Molecular genetic abnormalities in the pathogenesis of human lung cancer

Pathol Oncol Res. 2001;7(1):6-13. doi: 10.1007/BF03032598.


In the past few years our knowledge of the molecular pathogenesis of lung cancer has significantly increased. There are several molecular mechanisms involved in the multistage carcinogenesis through which respiratory epithelial cells become preneoplastic and then invasive cancer. In this review we summarize some of these changes including, genomic alterations such as loss of heterozygosity and microsatellite alterations, autocrine-paracrine loops, alterations in oncogenes and tumor suppressor genes, tumor angiogenesis, aberrant promoter methylation and inherited predisposition to lung cancer. Translation of these findings to the clinic is also discussed.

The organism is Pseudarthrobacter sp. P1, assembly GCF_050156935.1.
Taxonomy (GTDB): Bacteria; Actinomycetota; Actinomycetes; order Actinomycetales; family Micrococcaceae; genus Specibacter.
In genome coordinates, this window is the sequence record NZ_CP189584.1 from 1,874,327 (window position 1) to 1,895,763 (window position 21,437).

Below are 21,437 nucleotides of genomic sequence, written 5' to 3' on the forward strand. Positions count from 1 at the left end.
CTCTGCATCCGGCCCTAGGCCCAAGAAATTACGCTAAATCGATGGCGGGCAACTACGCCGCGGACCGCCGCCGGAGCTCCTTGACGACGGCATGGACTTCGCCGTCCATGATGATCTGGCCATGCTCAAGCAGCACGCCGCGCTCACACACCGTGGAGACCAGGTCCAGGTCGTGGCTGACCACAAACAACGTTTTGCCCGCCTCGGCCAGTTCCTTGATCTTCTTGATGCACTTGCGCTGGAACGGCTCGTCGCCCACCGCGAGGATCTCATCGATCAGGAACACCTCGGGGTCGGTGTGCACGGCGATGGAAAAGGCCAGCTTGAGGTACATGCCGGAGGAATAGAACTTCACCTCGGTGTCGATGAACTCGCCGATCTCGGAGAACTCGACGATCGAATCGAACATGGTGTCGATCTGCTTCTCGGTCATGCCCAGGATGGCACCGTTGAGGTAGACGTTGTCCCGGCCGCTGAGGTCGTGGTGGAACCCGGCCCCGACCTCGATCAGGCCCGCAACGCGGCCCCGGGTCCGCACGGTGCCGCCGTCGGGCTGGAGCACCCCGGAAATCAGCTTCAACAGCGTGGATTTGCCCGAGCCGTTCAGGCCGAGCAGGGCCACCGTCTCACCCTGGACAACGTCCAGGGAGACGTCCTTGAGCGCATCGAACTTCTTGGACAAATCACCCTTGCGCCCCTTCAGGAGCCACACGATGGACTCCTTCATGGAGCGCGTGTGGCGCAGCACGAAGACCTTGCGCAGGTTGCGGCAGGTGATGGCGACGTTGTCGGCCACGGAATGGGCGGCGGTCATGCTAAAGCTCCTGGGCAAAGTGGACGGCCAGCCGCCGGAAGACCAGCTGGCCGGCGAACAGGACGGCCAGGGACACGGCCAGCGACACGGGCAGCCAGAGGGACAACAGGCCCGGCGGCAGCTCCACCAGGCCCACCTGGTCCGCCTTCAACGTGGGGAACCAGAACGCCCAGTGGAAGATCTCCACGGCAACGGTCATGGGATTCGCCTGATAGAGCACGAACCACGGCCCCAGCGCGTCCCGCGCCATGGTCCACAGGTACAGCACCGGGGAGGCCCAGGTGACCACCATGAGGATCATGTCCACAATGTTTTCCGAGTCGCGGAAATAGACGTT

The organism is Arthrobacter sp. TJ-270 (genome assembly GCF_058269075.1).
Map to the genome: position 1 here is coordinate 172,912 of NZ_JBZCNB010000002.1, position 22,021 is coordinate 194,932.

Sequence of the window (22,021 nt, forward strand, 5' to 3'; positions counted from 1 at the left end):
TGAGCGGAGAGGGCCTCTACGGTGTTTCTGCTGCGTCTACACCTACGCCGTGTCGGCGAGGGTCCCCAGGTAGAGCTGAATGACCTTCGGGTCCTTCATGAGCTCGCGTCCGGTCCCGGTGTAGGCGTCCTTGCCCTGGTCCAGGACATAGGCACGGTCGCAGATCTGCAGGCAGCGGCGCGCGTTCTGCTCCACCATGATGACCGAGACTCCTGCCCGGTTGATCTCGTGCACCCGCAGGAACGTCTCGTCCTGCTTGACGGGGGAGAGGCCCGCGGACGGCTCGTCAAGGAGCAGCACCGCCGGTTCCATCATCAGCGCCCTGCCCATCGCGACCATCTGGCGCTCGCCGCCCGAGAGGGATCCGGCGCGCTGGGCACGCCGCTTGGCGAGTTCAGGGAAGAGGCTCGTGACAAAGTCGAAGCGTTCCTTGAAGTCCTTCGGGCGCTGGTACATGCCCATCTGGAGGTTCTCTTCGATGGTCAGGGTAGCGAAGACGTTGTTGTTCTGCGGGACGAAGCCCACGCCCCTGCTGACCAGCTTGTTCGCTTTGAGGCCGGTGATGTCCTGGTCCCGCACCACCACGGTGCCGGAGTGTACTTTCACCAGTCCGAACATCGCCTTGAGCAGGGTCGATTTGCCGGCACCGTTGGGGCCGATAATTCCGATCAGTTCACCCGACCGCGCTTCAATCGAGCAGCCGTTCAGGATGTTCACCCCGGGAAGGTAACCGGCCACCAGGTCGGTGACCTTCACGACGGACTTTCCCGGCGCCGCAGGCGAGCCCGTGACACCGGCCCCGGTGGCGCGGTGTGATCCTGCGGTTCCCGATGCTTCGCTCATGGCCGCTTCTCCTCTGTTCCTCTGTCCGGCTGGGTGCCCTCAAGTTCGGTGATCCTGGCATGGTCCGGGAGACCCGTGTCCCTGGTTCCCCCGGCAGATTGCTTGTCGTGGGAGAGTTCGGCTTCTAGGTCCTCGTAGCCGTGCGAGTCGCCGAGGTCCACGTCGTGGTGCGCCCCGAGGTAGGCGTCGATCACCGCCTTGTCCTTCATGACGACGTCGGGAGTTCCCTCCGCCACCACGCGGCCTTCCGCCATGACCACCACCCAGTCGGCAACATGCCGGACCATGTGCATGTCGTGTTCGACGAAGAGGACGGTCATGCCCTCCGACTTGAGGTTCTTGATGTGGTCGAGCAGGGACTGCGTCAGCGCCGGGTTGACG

Publication types

  • Research Support, Non-U.S. Gov't
  • Research Support, U.S. Gov't, P.H.S.
  • Review

MeSH terms

  • Apoptosis
  • Carcinoma, Non-Small-Cell Lung / genetics*
  • Carcinoma, Non-Small-Cell Lung / metabolism
  • Carcinoma, Small Cell / genetics*
  • Carcinoma, Small Cell / metabolism
  • Chromosome Aberrations / genetics
  • Disease Susceptibility
  • Genes, Tumor Suppressor / genetics*
  • Growth Substances / metabolism
  • Humans
  • Lung Neoplasms / genetics*
  • Lung Neoplasms / metabolism
  • Methylation
  • Molecular Biology
  • Neoplasm Proteins / metabolism
  • Oncogenes / genetics*
  • Promoter Regions, Genetic
  • Stem Cells
  • Tobacco Smoke Pollution / adverse effects


  • Growth Substances
  • Neoplasm Proteins
  • Tobacco Smoke Pollution